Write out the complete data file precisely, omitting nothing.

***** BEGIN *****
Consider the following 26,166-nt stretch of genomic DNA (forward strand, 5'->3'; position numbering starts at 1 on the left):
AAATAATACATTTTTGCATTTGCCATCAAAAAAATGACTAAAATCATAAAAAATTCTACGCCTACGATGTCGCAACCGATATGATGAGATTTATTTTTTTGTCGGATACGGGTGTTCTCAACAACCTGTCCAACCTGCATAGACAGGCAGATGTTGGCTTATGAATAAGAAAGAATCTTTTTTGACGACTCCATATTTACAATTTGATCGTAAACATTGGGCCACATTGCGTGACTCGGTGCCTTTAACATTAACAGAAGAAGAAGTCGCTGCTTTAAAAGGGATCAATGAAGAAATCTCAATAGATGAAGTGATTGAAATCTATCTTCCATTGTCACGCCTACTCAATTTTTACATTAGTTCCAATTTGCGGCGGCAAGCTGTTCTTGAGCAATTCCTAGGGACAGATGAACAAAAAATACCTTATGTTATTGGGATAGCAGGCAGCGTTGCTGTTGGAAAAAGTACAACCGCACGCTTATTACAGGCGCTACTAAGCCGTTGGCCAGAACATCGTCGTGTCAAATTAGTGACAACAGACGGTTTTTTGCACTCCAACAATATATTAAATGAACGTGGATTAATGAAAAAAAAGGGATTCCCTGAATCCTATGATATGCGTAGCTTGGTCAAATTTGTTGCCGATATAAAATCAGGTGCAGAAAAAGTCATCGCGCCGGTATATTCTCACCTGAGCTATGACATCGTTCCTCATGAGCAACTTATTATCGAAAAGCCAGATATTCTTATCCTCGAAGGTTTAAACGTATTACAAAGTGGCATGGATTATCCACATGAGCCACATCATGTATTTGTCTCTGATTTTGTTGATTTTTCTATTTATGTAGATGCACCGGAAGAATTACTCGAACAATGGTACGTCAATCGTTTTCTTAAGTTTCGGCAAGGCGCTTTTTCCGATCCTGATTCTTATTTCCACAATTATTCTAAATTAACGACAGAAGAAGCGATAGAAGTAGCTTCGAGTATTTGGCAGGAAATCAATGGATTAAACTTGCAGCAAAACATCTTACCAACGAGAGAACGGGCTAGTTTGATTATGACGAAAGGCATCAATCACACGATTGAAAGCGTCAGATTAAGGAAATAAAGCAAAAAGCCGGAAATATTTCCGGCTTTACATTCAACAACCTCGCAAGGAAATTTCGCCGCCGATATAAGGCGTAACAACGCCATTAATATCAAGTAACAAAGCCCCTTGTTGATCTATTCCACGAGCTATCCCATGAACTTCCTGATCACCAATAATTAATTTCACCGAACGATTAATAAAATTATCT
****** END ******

Consider the following 26,166-nt stretch of genomic DNA (forward strand, 5'->3'; position numbering starts at 1 on the left):
AAATAATACATTTTTGCATTTGCCATCAAAAAAATGACTAAAATCATAAAAAATTCTACGCCTACGATGTCGCAACCGATATGATGAGATTTATTTTTTTGTCGGATACGGGTGTTCTCAACAACCTGTCCAACCTGCATAGACAGGCAGATGTTGGCTTATGAATAAGAAAGAATCTTTTTTGACGACTCCATATTTACAATTTGATCGTAAACATTGGGCCACATTGCGTGACTCGGTGCCTTTAACATTAACAGAAGAAGAAGTCGCTGCTTTAAAAGGGATCAATGAAGAAATCTCAATAGATGAAGTGATTGAAATCTATCTTCCATTGTCACGCCTACTCAATTTTTACATTAGTTCCAATTTGCGGCGGCAAGCTGTTCTTGAGCAATTCCTAGGGACAGATGAACAAAAAATACCTTATGTTATTGGGATAGCAGGCAGCGTTGCTGTTGGAAAAAGTACAACCGCACGCTTATTACAGGCGCTACTAAGCCGTTGGCCAGAACATCGTCGTGTCAAATTAGTGACAACAGACGGTTTTTTGCACTCCAACAATATATTAAATGAACGTGGATTAATGAAAAAAAAGGGATTCCCTGAATCCTATGATATGCGTAGCTTGGTCAAATTTGTTGCCGATATAAAATCAGGTGCAGAAAAAGTCATCGCGCCGGTATATTCTCACCTGAGCTATGACATCGTTCCTCATGAGCAACTTATTATCGAAAAGCCAGATATTCTTATCCTCGAAGGTTTAAACGTATTACAAAGTGGCATGGATTATCCACATGAGCCACATCATGTATTTGTCTCTGATTTTGTTGATTTTTCTATTTATGTAGATGCACCGGAAGAATTACTCGAACAATGGTACGTCAATCGTTTTCTTAAGTTTCGGCAAGGCGCTTTTTCCGATCCTGATTCTTATTTCCACAATTATTCTAAATTAACGACAGAAGAAGCGATAGAAGTAGCTTCGAGTATTTGGCAGGAAATCAATGGATTAAACTTGCAGCAAAACATCTTACCAACGAGAGAACGGGCTAGTTTGATTATGACGAAAGGCATCAATCACACGATTGAAAGCGTCAGATTAAGGAAATAAAGCAAAAAGCCGGAAATATTTCCGGCTTTACATTCAACAACCTCGCAAGGAAATTTCGCCGCCGATATAAGGCGTAACAACGCCATTAATATCAAGTAACAAAGCCCCTTGTTGATCTATTCCACGAGCTATCCCATGAACTTCCTGATCACCAATAATTAATTTCACCGAACGATTAATAAAATTATCT